WHO NEEDS FOOTBEDS? NO ONE


There are some who can benefit from footbeds or orthotics and some who do actually need them. But these groups are the rare exception. And they are unlikely to be skiers.

Orthotics. The pros / cons of orthotics in today’s society!

In a recent YouTube video (1.), Podiatrist & Human Movement Specialist, Dr Emily Splichal, explores the concept of orthotics and their role in today’s society. Dr. Splichal doesn’t pull any punches when she says:

“…..I have been through the conventional podiatric school and been fed pretty much the bullshit from podiatry of how every single person needs to be in orthotics, that our foot is not able to support itself without orthotics……if we do not use orthotics our foot is going to completely collapse  and you are going to lose your arch…….”

“……Our foot is designed to support itself. If we actually needed orthotics, we would be born…..we would come out of the womb, with orthotics on our feet.”

Meantime, The Foot Collective  asks (2.) Are you promoting weak feet?

  • Anything you use for artificial support at the feet (footwear with arch support & orthotics) your brain takes into account and accommodates for it.
  • That means if you provide your foot support your brain shuts down the natural arch supporters to reduce un-necessary energy expenditure.
  • Stop using support to help with pronation and understand why your feet pronate in the first place – because they are weak.
  • Strong feet = strong foundation = strong body.

The Real Source of Support for the Arch

Ray McClanahan, D.P.M. offers a perspective on the issue of Arch Support in his post on the CorrectToes blog (3.)

Are Custom Footbeds and Orthotics better than stock insoles?

In his post of August 20, 2017, Custom Foot Orthotics; No Better Than Stock Insoles (4.), Rick Merriam, of Engaging Muscles, explores the issue of orthotics in depth.

Prior to being told that supportive insoles are the way to go, I think it’s safe to say that all of those people didn’t know what they didn’t know.

The erroneous assumption that every skier needs footbeds or orthotics was made at a time when little  was known about the function of the foot and lower limb, especially in late stance. I was one of those who didn’t know what I didn’t know when initially when down the ‘the foot needs to be supported in skiing’ road up until I realized what I didn’t know and took steps to acquire the requisite knowledge.

Footbeds; is anyone checking what they do?

In 2000, I formed a company called Synergy Sports Performance Consultants (5). Synergys’ product was high quality information. One of my partners, UK Podiatrist, Sophie Cox, was trained by Novel of Germany and was one of the few experts in the world at that time on the Pedar system. Synergy did not make and/or sell footbeds or orthotics. Instead, we checked the effect of footbeds on skier performance. We performed a quick footbed check for a minimal fee of $20 using the sophisticated Novel Pedar pressure analysis technology.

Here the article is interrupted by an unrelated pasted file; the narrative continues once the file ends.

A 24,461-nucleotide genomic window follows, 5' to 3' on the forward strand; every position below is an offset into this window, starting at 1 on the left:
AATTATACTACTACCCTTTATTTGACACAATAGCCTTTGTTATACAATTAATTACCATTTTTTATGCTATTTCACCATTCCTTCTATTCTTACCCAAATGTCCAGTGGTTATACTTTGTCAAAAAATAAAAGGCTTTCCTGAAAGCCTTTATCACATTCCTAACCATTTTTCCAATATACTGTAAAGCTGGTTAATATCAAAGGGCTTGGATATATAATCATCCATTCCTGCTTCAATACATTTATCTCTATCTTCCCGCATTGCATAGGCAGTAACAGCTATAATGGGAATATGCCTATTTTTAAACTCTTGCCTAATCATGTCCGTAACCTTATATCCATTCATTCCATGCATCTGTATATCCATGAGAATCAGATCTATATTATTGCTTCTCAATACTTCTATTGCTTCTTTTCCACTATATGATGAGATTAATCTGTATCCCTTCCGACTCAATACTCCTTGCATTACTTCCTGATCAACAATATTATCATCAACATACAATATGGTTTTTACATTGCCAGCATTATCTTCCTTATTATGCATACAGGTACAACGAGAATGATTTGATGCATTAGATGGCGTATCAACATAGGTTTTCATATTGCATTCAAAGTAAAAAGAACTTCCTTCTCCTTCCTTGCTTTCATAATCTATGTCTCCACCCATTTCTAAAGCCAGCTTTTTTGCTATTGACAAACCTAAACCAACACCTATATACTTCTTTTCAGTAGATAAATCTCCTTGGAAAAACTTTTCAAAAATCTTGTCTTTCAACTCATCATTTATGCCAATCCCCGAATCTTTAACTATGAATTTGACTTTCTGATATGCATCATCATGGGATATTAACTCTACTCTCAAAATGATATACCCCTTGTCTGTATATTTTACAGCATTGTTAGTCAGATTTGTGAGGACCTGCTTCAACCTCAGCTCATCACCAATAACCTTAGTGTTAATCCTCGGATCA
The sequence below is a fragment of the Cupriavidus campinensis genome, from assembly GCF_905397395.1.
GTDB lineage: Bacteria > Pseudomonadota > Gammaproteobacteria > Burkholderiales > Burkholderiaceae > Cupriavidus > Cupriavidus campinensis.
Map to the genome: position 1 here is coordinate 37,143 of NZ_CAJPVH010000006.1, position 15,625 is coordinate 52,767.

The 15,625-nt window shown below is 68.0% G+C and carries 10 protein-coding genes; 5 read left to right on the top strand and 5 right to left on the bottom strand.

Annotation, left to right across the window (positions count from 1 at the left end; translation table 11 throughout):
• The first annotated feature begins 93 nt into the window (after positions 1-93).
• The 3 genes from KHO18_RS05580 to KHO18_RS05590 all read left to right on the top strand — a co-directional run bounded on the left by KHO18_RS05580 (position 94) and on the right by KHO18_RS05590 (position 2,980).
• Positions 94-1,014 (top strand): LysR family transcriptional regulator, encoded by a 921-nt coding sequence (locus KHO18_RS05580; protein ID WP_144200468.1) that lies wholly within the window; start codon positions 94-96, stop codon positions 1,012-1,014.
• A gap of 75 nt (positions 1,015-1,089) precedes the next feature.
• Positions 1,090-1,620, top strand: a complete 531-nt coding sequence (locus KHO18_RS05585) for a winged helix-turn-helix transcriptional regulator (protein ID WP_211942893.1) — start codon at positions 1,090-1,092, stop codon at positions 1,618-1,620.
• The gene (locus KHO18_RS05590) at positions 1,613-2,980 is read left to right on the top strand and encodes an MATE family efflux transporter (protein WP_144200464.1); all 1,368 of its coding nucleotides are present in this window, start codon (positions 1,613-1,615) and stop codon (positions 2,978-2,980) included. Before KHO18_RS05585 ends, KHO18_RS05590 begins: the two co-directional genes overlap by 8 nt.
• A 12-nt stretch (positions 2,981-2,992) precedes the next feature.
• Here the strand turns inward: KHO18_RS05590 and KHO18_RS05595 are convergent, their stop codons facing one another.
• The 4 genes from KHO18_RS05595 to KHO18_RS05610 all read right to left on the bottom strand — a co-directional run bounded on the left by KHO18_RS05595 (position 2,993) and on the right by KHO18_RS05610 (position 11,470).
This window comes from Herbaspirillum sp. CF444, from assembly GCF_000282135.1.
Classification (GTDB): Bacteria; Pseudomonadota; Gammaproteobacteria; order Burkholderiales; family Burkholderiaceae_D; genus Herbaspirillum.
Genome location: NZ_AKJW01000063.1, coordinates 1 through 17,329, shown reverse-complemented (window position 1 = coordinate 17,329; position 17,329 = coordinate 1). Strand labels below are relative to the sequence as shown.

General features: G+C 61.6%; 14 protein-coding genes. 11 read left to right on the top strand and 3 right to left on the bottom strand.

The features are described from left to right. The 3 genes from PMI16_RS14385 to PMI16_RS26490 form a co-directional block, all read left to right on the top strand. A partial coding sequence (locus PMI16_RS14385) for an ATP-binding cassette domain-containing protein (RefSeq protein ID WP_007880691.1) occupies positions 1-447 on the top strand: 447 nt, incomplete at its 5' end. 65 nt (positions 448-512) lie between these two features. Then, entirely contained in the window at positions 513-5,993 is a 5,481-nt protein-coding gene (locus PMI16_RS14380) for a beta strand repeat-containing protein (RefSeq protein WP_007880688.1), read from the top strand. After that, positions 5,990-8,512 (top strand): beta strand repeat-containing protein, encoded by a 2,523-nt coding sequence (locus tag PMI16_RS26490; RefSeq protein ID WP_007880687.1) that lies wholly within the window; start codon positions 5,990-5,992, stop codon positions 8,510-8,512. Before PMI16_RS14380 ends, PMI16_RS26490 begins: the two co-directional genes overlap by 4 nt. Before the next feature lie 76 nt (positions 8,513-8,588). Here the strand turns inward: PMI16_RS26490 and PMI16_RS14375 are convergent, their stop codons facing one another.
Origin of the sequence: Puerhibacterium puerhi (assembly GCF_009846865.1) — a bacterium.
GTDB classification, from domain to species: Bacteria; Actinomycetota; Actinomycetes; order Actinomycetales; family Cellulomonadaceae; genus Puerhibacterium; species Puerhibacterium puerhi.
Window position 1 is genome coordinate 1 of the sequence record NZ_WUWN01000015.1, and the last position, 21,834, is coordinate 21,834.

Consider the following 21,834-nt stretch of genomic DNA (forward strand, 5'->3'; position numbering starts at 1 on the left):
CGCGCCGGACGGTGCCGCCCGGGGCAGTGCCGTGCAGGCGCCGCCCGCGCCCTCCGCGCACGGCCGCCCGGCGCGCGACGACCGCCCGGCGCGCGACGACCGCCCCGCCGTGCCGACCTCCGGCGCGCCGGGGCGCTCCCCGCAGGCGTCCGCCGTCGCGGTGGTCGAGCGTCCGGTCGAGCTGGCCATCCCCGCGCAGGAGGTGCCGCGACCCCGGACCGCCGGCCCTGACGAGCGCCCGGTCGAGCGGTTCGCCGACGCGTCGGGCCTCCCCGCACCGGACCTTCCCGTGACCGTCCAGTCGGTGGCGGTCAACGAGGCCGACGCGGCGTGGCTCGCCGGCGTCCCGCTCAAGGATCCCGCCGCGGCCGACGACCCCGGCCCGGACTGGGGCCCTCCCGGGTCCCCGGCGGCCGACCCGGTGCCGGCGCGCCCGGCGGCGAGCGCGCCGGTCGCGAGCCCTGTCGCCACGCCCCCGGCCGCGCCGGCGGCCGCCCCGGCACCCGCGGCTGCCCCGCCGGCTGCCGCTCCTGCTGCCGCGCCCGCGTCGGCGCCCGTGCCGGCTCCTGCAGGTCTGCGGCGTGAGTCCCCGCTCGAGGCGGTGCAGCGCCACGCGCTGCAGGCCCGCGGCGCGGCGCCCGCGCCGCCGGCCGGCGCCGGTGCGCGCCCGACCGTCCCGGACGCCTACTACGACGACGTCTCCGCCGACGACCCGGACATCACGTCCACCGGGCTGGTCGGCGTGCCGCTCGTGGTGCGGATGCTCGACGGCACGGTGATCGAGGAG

Synergy was one of the first companies in the world to use the Novel Pedar pressure analysis system synchronized to video to acquire data on skier performance and analyze the captured data.  The Synergy team with diverse expertise studied the effect of ski boots and custom insoles on skier performance and identified functional issues in the body that needed to be addressed. It was a common finding that custom footbeds were significantly compromising skier performance, especially the ability to create the necessary platform under the foot on which to stand and balance on the outside ski.

Synergy offered a comprehensive 5 Step Performance Program that started with a footbed check. A key component was item 2., the Biomechanical Check.

With increasing recognition of the negative effect of most footwear on the user and criticism of the unproven claims made for footbeds and orthotics coming hard and fast, credibility in skiing is rapidly going downhill. It is time for proponents of custom insoles for ski boots to support their claims with solid evidence, especially evidence supported with data acquired during actual ski maneuvers. The technology to do this has existed since at least the year 2000.


  1. https://youtu.be/CIRf9WHmMXI
  2. http://www.thefootcollective.com
  3. https://www.correcttoes.com/foot-help/articles-studies/arch-support/
  4. http://www.engagingmuscles.com/2017/08/20/custom-foot-orthotics/
  5. DIGITAL SALVATION FOR THE SOLE [BACK TO THE FUTURE] –  http://wp.me/p3vZhu-24g

6 comments

  1. Thanks for providing this information. You are really doing a service to every skier out there, challenging the “commonly accepted” belief that foot beds are the answer. Frankly I have 5 pair and can’t tell the difference in performance. I’ve skied 100 days a year for years and have very good foot sensitivity. Couldn’t find snyergy sports performance consultants. Interested in their 5 step performance program? Please provide contact information.